Opinion

The PRO Act: Sens. Sinema, Kelly hold the line on an economic disaster

Posted 2/15/22

Union leaders are currently touring the country making misleading arguments about a bill you may not have heard of, but that — should it pass — would make radical and harmful changes to your workplace.

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Opinion

The PRO Act: Sens. Sinema, Kelly hold the line on an economic disaster

Posted

Union leaders are currently touring the country making misleading arguments about a bill you may not have heard of, but that — should it pass — would make radical and harmful changes to your workplace.

The bill is called the Protecting the Right to Organize Act, or PRO Act. Put simply, it’s a wish-list for labor unions desperate to add new members.

Rather than facilitating growth in the face of rising inflation and other economic headwinds, the legislation would instead rewrite our nation’s labor laws in at least 51 different ways, damaging businesses and hurting workers.

The PRO Act has already passed the House, and President Biden can’t wait to sign it. Only the Senate is holding the line, and one key reason for that is that Arizona’s Senators, Mark Kelly and Kyrsten Sinema, have not signed onto this bill, which has 47 Senate co-sponsors — all Democrats.

Sens. Kelly and Sinema deserve credit for not supporting such highly partisan legislation. Their willingness to withstand organized labor’s ongoing pressure campaign speaks to their independence and commitment to do what is right for Arizona, rather than cave to unions.

While it is not a household term, the PRO Act would impact millions of Arizonans by reshaping the relationship between employers and their employees.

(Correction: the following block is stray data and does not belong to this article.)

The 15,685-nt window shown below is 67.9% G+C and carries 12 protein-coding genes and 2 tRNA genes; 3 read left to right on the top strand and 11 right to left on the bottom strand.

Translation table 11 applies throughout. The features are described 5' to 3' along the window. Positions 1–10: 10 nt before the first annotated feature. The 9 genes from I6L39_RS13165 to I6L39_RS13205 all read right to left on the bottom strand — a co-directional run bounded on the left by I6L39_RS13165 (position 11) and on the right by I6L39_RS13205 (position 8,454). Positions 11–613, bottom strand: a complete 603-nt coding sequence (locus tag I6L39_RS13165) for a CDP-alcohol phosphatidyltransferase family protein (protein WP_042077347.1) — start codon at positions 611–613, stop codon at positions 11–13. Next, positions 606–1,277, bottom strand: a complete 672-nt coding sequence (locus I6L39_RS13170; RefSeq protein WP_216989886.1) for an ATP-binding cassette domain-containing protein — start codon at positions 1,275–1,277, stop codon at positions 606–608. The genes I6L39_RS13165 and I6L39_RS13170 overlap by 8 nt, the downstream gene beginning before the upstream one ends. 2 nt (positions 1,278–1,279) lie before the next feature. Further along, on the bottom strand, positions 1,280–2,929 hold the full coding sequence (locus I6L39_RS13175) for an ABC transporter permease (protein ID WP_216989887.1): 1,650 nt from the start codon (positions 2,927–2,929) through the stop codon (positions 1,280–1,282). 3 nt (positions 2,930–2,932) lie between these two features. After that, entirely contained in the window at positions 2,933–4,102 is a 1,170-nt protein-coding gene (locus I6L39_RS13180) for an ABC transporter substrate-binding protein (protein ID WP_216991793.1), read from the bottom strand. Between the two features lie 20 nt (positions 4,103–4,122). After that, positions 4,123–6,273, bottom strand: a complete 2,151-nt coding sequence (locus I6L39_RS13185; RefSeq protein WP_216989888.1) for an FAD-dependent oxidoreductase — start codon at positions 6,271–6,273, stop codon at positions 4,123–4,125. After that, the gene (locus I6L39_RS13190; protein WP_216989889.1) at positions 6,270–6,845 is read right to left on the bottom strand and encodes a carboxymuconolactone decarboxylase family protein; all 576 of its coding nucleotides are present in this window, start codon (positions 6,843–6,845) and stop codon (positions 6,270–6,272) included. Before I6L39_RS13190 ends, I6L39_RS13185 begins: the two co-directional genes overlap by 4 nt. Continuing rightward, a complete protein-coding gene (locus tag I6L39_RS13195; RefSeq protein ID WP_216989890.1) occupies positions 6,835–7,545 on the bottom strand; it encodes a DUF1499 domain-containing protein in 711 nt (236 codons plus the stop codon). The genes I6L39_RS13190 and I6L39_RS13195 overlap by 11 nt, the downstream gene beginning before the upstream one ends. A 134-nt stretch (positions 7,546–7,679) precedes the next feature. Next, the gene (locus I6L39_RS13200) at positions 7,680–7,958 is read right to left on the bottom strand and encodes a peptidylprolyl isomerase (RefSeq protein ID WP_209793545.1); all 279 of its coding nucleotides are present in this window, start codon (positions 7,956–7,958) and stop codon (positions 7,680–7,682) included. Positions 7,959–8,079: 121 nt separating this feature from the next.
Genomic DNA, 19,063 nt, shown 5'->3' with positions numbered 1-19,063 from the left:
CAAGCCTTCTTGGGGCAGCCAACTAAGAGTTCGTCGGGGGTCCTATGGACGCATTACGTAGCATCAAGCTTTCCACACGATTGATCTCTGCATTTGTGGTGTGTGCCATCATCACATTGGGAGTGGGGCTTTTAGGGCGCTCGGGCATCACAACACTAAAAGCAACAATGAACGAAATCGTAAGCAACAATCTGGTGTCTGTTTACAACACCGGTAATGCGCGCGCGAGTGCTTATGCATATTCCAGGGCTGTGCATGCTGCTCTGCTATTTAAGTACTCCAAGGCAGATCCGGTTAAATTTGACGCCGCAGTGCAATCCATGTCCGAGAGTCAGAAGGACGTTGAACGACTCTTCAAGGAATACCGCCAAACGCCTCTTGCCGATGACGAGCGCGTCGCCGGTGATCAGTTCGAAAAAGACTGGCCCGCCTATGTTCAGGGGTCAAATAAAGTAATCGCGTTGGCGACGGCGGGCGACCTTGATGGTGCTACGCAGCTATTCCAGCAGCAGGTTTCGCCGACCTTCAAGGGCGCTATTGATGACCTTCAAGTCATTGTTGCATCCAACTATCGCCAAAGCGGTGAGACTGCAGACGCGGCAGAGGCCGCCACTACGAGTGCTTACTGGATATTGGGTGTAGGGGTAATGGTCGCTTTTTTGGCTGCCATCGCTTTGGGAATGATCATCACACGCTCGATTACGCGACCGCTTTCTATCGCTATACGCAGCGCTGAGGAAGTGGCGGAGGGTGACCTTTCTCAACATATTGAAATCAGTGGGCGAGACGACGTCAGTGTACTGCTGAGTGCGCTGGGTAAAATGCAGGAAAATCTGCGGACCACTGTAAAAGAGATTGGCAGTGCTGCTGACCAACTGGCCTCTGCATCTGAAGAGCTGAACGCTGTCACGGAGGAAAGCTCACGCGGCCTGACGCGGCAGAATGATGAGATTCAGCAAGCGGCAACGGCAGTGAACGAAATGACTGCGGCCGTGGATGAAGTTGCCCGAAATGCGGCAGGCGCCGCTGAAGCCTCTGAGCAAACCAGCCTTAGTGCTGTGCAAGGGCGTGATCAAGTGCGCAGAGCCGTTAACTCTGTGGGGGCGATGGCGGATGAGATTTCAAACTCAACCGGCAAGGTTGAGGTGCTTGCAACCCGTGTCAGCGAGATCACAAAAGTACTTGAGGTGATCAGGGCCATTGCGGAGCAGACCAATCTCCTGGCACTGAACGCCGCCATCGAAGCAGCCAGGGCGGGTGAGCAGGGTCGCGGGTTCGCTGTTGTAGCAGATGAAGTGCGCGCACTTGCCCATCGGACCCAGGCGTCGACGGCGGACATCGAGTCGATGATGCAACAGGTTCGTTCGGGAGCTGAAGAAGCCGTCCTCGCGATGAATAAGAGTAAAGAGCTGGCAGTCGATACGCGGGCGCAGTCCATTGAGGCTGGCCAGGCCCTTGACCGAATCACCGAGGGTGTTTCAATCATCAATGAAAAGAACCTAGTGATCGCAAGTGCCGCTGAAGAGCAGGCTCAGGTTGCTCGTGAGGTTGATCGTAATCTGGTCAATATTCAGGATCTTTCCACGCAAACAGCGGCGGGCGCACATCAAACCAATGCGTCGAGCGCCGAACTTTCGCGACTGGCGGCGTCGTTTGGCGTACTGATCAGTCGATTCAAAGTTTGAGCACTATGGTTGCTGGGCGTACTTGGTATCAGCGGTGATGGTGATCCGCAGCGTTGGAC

A particular concern is that the PRO Act would nullify right-to-work laws that exist in Arizona and 26 other states. That means workers could be forced to pay union dues — or be fired from their jobs. Right-to-work laws enjoy widespread public support, according to Gallup, with 71% of Americans supporting right-to-work laws versus only 22% who don’t.

This dangerous legislation would also upend the traditional secret-ballot election process for choosing whether to have union representation at a workplace, a process in place since 1935. Instead, under the PRO Act, if a union loses it can claim the employer “interfered” in the election and demand recognition using signature cards. Those cards would be signed in public, right in front of union organizers, who are known for their relentlessness.

The PRO Act would require employers to hand over to unions personal information about their employees, including their home addresses, phone numbers and e-mail addresses. It doesn’t take much imagination to picture unwanted visits by organizers demanding that you sign a card.

In addition to undermining union representation elections, this bill would authorize secondary boycotts, which have been illegal since 1947.

For example, if a union were trying to organize one of your customer’s businesses, they could launch pickets and protests not against their target, but against you. The intent is to pressure you into demanding that your customer accept the union, or to force you to stop doing business with them. If dragging a neutral party into a labor dispute like this seems unfair, that’s because it is.

Secondary boycotts led to countless strikes and economic upheaval, which is why Congress outlawed them nearly 75 years ago. We don’t need to turn back the clock, especially with our current economic struggles. 

For good measure, the PRO Act also would adopt a restrictive California law that undermines workplace flexibility and earning opportunities by forcing businesses to reclassify independent contractors as employees.

The law, known as AB-5, has caused widespread turmoil in California. Were it to become federal policy, it would cause many of Arizona’s 1 million independent contractors to lose their livelihoods.

The PRO Act would overturn Arizona’s right-to-work protections, undermine workers’ rights, and open the door for harassment of both employers and their employees. It is a partisan bill that should not pass, and its fate largely depends on Arizona’s two senators.

They deserve thanks for not signing on to this radical and harmful proposal.

Editor’s note: Daniel Seiden is president and CEO of the Arizona Chamber of Commerce and Industry. Glenn Spencer is senior vice president of the Employment Policy Division at the U.S. Chamber of Commerce.